A Grant yard rescued from weeds is one of six on the 2012 Mahtomedi Garden Club Tour.
Buckthorn once dominated Ellie Brunner's back yard in Grant.
But where the invasive and noxious weeds once took root, thousands of annuals, perennials and rarities such as the lady's slipper, trout lily, bloodroot and martagon lilies now bloom.
Brunner's sprawling botanical wonderland replete with dirt and woodchip paths that snake through sun and shade gardens has been more than a decade in the making.
It's one of six that will be featured next Sunday on the 2012 Mahtomedi Garden Club Tour.
"I like going on garden tours, but I'm happy to have people come to mine and enjoy the beauty," said Brunner, who joked that keeping her gardens weed-free "is a full-time job."
From noon to 4 p.m. rain or shine, those who buy a ticket will have the opportunity to walk through gardens that feature whimsical sculptures, fountains, ponds, creeks, woodlands and pergola covered with grape ivy. Hosts will be on hand at each site to answer questions, as will members of the Master Gardeners of Washington County.
"These are gardens people will want to spend time looking at," said Mary Keil, a Garden Club member who helped organize this year's tour. "They will have to budget their time to get to all six gardens."
To make that easier, tickets come with a map and step-by-step directions.
The event is one of two major fundraisers for the club, which dates to 1943, when it was known as the Lincolntown Garden Club. The club changed its name to the Mahtomedi Garden Club in 1952, but its mission has always been the same: to promote gardening for people of all ages, provide educational programs, and encourage community beautification.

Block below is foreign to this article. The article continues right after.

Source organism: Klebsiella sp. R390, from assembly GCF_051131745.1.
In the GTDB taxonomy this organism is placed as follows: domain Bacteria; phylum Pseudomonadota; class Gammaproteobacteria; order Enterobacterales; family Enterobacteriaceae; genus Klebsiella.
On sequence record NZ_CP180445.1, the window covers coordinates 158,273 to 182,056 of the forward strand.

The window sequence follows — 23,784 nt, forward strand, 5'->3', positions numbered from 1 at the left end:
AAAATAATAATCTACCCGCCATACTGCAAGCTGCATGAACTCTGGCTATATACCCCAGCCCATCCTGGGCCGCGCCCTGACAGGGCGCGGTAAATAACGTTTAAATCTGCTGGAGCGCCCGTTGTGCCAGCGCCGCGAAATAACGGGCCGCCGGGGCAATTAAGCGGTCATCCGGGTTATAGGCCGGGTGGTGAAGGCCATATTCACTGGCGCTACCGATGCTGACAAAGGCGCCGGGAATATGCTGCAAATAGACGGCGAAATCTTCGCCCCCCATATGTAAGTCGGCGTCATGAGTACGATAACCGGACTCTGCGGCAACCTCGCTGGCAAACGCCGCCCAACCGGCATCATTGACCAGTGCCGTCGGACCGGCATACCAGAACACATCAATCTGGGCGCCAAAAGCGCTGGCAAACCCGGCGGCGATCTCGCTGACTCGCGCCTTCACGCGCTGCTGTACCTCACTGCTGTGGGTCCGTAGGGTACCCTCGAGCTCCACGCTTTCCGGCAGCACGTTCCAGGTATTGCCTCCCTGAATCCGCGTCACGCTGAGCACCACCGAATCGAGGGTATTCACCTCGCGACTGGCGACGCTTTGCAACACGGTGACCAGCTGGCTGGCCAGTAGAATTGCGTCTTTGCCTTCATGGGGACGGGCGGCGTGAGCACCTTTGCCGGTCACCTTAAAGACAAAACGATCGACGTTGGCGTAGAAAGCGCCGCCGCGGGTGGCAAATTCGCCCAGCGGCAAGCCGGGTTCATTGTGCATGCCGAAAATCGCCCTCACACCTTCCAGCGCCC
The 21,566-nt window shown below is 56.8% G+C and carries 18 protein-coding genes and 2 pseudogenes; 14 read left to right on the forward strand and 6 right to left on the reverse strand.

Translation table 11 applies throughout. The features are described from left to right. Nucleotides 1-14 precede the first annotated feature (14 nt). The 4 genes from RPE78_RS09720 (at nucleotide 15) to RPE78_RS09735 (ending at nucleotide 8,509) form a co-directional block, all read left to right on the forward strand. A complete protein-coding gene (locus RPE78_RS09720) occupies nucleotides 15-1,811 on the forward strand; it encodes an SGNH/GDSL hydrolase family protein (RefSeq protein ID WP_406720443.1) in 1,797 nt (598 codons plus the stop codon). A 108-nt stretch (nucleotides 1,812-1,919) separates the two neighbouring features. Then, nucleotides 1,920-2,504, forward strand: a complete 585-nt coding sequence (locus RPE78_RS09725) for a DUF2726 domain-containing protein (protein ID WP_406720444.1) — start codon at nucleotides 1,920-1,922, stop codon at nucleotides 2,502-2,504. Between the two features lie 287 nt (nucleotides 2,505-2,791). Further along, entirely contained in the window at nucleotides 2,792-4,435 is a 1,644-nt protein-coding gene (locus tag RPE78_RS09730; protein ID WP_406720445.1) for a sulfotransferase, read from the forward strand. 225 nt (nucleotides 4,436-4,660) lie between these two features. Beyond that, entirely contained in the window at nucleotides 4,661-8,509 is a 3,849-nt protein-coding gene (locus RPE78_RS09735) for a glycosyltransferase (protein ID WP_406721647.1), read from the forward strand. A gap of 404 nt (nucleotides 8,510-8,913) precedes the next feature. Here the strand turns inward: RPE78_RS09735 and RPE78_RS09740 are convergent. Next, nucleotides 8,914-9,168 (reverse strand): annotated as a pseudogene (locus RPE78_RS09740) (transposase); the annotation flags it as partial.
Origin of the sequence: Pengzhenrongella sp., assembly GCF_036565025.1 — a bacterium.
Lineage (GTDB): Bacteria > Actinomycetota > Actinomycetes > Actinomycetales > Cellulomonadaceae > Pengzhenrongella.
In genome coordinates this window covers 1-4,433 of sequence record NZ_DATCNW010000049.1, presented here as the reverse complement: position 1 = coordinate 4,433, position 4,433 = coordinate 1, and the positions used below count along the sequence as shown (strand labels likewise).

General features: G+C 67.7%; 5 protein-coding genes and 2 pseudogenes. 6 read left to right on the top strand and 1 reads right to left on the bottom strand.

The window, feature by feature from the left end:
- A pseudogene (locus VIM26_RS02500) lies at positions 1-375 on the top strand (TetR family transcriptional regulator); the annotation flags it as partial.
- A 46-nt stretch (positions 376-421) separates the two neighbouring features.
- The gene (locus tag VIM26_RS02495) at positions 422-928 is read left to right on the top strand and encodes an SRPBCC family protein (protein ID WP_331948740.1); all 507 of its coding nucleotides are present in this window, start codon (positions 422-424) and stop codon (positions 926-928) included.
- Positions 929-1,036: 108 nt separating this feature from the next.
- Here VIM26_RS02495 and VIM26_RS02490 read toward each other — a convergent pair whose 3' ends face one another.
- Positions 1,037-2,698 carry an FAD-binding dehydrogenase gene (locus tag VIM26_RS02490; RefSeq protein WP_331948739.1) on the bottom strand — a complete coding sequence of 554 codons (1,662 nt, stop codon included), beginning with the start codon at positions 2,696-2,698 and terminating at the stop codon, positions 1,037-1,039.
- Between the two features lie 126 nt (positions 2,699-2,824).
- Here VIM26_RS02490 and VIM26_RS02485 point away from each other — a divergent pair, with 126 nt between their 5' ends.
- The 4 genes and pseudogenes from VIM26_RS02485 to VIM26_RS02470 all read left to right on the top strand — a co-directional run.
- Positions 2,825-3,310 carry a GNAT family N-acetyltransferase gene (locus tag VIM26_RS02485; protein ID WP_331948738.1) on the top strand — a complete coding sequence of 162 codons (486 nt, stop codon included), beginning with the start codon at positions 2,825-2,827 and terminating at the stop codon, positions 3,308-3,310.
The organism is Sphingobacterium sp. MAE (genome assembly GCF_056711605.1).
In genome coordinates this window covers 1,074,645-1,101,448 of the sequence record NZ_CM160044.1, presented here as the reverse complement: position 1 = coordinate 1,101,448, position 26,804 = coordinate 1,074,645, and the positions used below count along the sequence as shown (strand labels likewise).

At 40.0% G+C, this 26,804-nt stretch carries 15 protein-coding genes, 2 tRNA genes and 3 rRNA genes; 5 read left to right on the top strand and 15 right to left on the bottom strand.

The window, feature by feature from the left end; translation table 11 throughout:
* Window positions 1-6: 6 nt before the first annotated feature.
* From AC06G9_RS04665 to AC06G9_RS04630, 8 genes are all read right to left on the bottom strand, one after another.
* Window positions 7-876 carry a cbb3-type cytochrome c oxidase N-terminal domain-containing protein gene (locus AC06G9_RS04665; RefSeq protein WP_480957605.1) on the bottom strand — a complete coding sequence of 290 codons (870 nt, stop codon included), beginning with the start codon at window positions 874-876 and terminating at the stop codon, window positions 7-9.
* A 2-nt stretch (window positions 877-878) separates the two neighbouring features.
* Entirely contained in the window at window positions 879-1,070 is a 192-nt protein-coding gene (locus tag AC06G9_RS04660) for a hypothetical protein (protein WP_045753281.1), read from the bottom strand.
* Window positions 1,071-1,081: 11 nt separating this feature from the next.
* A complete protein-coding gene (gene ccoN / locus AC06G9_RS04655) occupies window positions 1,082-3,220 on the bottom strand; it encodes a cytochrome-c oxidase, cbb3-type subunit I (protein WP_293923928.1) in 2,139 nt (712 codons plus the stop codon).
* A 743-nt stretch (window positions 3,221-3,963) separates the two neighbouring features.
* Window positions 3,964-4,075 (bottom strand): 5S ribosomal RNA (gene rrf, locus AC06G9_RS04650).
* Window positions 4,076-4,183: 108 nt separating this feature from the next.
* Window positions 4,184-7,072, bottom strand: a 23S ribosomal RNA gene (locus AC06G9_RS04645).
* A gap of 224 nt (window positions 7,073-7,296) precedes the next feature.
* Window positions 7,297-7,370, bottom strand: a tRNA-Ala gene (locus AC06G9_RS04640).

Proceeds from the tour will be plowed back into the community, funding the 39-member club's initiatives. They include an annual plant sale; a sunflower-growing contest for elementary school students; plantings at City Hall, the fire station and Triangle Park, and grants to individuals or groups that take on horticultural beautification projects.
Typical of many gardeners, Brunner started small, with a few plants here, a few species there. Then things sprouted. The fenced-in shade bed now features varieties of plants such as Japanese painted ferns, European ginger, trillium and jack-in-the-pulpit. Across a bridge, the sun garden is packed with roses, peonies, Siberian iris and star gazer lilies.
"I've got color all during the season," Brunner said. "Things are in bloom early this year."
Tim Harlow • 651-925-5039 Twitter: @timstrib